‘Yes! Why do you keep saying that? I just told you that. Oh, thank you,’ she said, as he took her coat and hung it up. Even as she said it, though, she shivered again. ‘I say, you don’t have anywhere with a decent fireplace, do you?’
He was just pointing to the other door, when she said, ‘Do you mind?’ She took his numbly shaking his head for ‘No, not at all,’ took her cup of tea, and stepped through.
By the time he followed through after her with the teapot and his own cup on a tray, she’d managed to breathe life back into the dying fire and was standing by it with every sign of enjoyment, sipping her tea. ‘Glorious,’ she said. ‘Nothing like a proper wood fire to warm you right through. Now, Art – you don’t mind if I call you Art?’
He shook his head.
‘Splendid. You can call me Lyla, by the way. What are you looking at me like that for? Do I have mud on my cheek?’
‘Um. Have we met before?’
‘I was wondering when you’d ask me that. About time,’ she muttered. ‘Not as such, no. But I’m glad you finally recognised me.’
‘Well, you write for my magazine, after all. Well, you will do, once the next issue comes out. Don’t you check your mail?’ And without asking, she strode over to his desk, where there was a pile of unopened envelopes and flipped through them. ‘Ah, here we are. I thought so,’ she said, handing one to him. ‘That’s us. Well? Aren’t you going to open it?’
He hadn’t really noticed it before when he’d put it there. It was a pinkish cream envelope. Inside, was a letter. Typewritten, signed characterfully above ‘L. Fitzalan, Editor’. The letterhead read Resounding Tales. There was a cheque attached. For more money than he would have expected.
‘I – I don’t understand. You came all the way here to tell me you’d accepted something I’d written, in person?’
She looked at him a bit like she was wondering if he was hard of thinking. ‘No,’ she said slowly, ‘I came all this way because I think I know what you see in your dreams.’
‘I think you don’t sleep much,’ she continued. ‘I can see that from your eyes. But I also think that you see things a lot of people don’t – I can see that from your story. By the way,’ she drew a piece of paper from a pocket and unfolded it, ‘don’t you think this is a good illustration? We’re putting your story on the cover of the next issue.’
It was a colour copy of a magazine proof, the legend Resounding Tales emblazoned across it and, at its centre, a painted picture – in a bright and cheerful style so that it looked, to some eyes faintly cheesy and ridiculous, and yet … allowing for imagination and the slosh of paint and brushes, Art thought he’d seen it somewhere before …
… standing stones glowing bright with strange inscriptions. Tentacled things dancing round them. And others, many looking perfectly human, until you got a bit too close, but others with webbed hands and skin that turned scaly from the neck down, or slimy and luminous pale green, or scorched lobster red – one turned to look at him and gurgled something. ‘I don’t understand,’ he tried to say, then it pulled off its mask. There was a scream— …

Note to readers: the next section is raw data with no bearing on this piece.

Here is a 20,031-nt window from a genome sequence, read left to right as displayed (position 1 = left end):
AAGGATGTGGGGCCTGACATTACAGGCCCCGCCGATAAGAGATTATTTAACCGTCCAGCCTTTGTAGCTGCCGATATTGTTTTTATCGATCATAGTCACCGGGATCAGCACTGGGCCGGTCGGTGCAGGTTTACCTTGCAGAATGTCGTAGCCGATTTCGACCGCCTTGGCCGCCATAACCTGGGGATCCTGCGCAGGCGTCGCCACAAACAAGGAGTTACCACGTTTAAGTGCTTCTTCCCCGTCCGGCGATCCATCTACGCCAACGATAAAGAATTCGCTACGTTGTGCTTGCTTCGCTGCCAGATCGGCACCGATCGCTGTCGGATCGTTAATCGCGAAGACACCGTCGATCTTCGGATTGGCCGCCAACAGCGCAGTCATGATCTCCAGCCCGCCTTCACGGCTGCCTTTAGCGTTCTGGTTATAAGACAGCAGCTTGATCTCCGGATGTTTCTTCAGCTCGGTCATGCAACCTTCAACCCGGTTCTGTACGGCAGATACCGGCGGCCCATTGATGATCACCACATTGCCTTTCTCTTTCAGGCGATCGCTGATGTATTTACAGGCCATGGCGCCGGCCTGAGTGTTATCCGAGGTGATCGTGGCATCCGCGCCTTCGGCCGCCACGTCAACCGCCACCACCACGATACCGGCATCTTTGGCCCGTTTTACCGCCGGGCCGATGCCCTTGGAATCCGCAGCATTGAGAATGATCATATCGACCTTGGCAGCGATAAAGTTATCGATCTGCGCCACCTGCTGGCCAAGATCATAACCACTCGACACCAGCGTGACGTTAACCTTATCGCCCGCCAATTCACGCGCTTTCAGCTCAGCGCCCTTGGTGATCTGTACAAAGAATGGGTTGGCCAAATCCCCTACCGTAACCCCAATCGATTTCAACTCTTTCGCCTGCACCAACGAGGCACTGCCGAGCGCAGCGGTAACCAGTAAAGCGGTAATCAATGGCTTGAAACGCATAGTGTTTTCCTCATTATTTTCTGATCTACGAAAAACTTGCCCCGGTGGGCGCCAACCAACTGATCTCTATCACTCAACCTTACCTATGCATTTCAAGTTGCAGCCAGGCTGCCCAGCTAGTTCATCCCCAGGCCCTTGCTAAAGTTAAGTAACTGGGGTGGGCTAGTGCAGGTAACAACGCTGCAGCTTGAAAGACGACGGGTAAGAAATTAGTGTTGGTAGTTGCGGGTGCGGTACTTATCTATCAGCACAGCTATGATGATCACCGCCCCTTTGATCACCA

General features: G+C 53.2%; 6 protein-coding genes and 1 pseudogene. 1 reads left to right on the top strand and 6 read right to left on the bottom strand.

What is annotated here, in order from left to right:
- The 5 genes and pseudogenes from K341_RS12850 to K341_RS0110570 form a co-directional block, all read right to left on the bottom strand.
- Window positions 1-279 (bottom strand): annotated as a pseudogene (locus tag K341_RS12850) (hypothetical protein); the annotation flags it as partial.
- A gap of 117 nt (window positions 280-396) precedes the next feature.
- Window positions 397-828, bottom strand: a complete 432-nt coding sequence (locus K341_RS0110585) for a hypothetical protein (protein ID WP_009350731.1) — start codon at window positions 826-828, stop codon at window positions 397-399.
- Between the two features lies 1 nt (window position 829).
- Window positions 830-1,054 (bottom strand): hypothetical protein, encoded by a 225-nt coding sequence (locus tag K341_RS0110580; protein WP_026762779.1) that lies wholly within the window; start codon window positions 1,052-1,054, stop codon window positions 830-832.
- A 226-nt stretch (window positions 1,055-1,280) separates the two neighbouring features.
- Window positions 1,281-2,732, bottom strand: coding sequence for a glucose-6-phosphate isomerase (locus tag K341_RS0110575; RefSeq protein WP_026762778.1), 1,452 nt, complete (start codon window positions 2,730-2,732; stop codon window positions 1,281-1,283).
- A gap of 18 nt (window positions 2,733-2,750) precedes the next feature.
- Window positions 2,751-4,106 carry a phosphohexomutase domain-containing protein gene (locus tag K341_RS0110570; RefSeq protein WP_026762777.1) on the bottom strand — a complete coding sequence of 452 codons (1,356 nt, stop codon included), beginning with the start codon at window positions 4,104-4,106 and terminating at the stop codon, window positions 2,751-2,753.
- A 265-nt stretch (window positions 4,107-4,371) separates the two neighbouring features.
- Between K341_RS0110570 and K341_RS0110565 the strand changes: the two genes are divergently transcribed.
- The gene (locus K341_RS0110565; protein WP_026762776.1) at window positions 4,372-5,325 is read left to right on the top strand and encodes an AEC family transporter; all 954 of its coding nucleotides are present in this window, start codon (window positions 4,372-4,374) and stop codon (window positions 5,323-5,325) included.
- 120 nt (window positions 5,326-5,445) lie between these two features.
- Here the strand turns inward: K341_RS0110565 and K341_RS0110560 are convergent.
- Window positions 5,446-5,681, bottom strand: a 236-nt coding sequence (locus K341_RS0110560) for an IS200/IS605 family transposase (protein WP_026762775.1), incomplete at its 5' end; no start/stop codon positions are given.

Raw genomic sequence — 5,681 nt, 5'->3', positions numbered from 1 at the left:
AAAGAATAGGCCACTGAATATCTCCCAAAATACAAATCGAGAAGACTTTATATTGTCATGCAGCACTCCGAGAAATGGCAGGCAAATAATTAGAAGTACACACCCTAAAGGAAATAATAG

… When he awoke, he was amazed to find he wasn’t being wripped limb from limb by gruesome cephalopod and crustaceous appendages and hands that weren’t quite human, or bound to some strange altar, a twisted dagger rising—
‘Ssshhhhh,’ said a voice ever so gently. ‘Shhh-shhh-shh-shsh-shhhhshhh.’ A hand was gripping his, holding tight. ‘Come back now – you don’t want to go there. You don’t want to be there. Come back to the nice living room with the warm fire, and the old red teapot. Come back to me now, Art—‘
—‘Kephlos flui fthag’n – kephlos flui pthaga-hai! Nah! Kahlepso! … Na’arphl—’
—‘No!’ said a much more ordinary-sounding, but suddenly commanding voice. ‘Don’t speak that name. Here or anywhere. Not like that!’
The world started to swim woozily back into focus. He was cold and chilled, lying on the floor. His head was being cradled carefully, though. He looked up groggily. A woman’s face – no, her corrected himself – a girl’s face, practically, but still a young woman, looked back down at him with concern, and he noted several things. One, that Lyla was actually extraordinarily pretty but she somehow just didn’t let it show; two, that she had kind eyes; and three, that whatever her reasons for coming here, she’d just received a fright.
Oh, and four, a hand kept nervously stroking his head, which was cradled, in fact, in her lap. And he found that he didn’t mind. It beat how he normally woke up from a nightmare.
She looked very thoughtful, though, and muttered, almost to herself, ‘I was right, wasn’t I …’
‘You look lot younger than you sound, Lyla,’ he found himself mumbling. He wasn’t sure if she heard it, though, or if it even came out as anything more than ‘Young-mumble-gleeb-storm, Ryra.’
She smiled at him anyway, and just gently shushed. After a few moments, his eyes closed, but with the difference that he felt a warm hand firmly gripping his again, as if holding on for dear life. And his heart started to still, and slow back down. And for a moment, the pain went away … It was glorious.
* * *
When he woke up again, there was a cushion under his head. There was also a blanket draped over him. No, not a blanket. A coat. Lyla’s coat – maybe she couldn’t find the blankets – but he couldn’t see Lyla.